Ohio Implements Value-Based Payment Reform to Improve Population Health
Greg Moody, director of Ohio’s Office of Health Transformation, has quietly spearheaded one of the most effective redesigns of a state health care payment system in the country, generating cost savings and improving public health by showing providers how the cost and quality of their care compares with their peers.
This value-based cost-savings and quality improvement approach, embraced by Ohio’s employers, insurers, and Medicaid managed care plans, pays for health care value instead of volume by analyzing two factors — how much it costs a provider:
- To provide high-quality comprehensive primary care, and
- To treat an “episode of care,” such as treating an acute asthma episode.
Providers are given a report card that assesses their charges, quality of care, and patient outcomes. If they deliver value-based care, they are financially rewarded with a $4 per patient per month bonus. If their care is over-priced and poor quality, compared to their peers, they get bad reviews and no rewards.
This value-based payment approach with its financial inducements has reduced acute asthma treatment costs by 21 percent and acute COPD treatment costs by 18 percent in 1 million Medicaid enrollees over a two-year period. Not only are the state’s Medicaid and employer plans saving money, patients are healthier because doctors are doing more to keep them well, which benefits overall population health.
“We can spend time fighting about health care coverage, like the federal government has for the last few years, or we can address the underlying health care costs,” observed Moody, a member of the National Academy for State Health Policy’s executive committee. “Today, I think it’s up to states to experiment and explore how to create sustainable health care costs.”
How Ohio Launched Value-Based Payment Reform
Ohio, which has been conducting its health care payment delivery reform experiment for eight years, is finding success with a value-based approach that replaces a pay-per-visit system with one that promotes comprehensive primary care and rewards providers who deliver efficient episodes of care. The state focused on improving care coordination, integrating physical and behavioral health, rebuilding behavioral health system capacity, strengthening home- and community-based services, improving community services for the disabled, and modernizing its Medicaid administration.
To date, a handful of states have taken small steps to develop a value-based payment system, but early results have not yielded dramatic, financial successes and many state policy makers are still casting about for a system that quickly delivers cost savings and quality care. According to Moody, Ohio found it and has spent more years implementing and refining it than any other states.
Moody, who worked for then-Congressman John R. Kasich researching Medicaid funding while staffing the US House Budget Committee, was appointed by newly-elected Governor Kasich to Ohio’s new Office of Health Transformation in 2011.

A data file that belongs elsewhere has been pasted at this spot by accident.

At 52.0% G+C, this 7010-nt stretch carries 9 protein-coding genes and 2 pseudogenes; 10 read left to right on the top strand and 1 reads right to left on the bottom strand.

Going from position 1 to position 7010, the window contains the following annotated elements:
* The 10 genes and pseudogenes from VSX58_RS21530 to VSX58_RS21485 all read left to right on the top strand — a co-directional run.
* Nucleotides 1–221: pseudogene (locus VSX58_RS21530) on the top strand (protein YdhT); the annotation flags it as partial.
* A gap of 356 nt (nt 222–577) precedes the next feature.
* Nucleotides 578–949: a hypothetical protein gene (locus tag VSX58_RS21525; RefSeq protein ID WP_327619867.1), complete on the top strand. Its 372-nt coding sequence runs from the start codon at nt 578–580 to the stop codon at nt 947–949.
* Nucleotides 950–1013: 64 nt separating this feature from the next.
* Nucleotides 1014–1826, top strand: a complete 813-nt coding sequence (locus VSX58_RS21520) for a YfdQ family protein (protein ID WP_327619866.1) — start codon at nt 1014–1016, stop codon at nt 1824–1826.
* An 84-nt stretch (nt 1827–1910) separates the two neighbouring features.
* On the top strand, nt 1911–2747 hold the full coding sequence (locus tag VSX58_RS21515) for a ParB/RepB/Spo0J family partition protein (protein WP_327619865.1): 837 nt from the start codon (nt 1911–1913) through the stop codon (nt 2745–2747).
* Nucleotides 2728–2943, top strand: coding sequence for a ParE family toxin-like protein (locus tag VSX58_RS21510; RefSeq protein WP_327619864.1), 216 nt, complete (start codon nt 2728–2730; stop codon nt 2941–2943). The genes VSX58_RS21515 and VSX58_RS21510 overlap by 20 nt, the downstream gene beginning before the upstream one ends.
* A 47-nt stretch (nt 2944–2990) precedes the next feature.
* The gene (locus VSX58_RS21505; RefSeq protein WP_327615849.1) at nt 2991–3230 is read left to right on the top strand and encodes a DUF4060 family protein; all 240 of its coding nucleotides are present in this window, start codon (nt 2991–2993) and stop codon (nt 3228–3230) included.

“Governor Kasich did something I never saw anyone do and it is key to how we got it done,” he explained. “About 18 months before he became governor, he assembled a health care team and told us, ‘I’m not running for governor unless we have ideas to propose.’ Now normally, you start recruiting and developing policy proposals after you get elected, but on his third day in office in January 2011, we had already done our homework and released our strategic plan. Now, eight years later, we are using the same plan.”
Ohio modernized its Medicaid system by creating a stand-alone Medicaid department with a new claims payment system and it provided an online eligibility tool to residents who no longer had to travel to county offices to apply. It also consolidated mental health and addiction services as the state’s opioid epidemic exploded and expanded Medicaid.
State leaders also began engaging partners, including provider groups, health plans, and Medicaid managed care organizations, to identify public health priorities that their payment reforms – in this case applying the episodes-of-care payment system – could support. “The starting point,” Moody explains, “is to be clear about our population health priorities – or in payment terms, define what we want to buy.’”
Ohio decided it wanted to prioritize improvements in three main health care areas:
- Mental health and addiction, addressing depression, suicide, drug dependency, and drug overdoses;
- Three chronic diseases: heart disease, diabetes, and asthma; and
- Maternal and infant health.
Shaping Physician Reimbursements to Improve Population Health
Next, Moody’s office asked high-performing primary care practices what they did to keep patients well. “The problem is none of these activities [recommended by doctors] are properly reimbursed under fee-for-service – for example, holding time for same-day appointments, providing 24/7 access to care, risk stratification of patients, and scheduling based on risk.” Moody knew that a new value-based care system had to reward providers who delivered those successful — though uncompensated — services.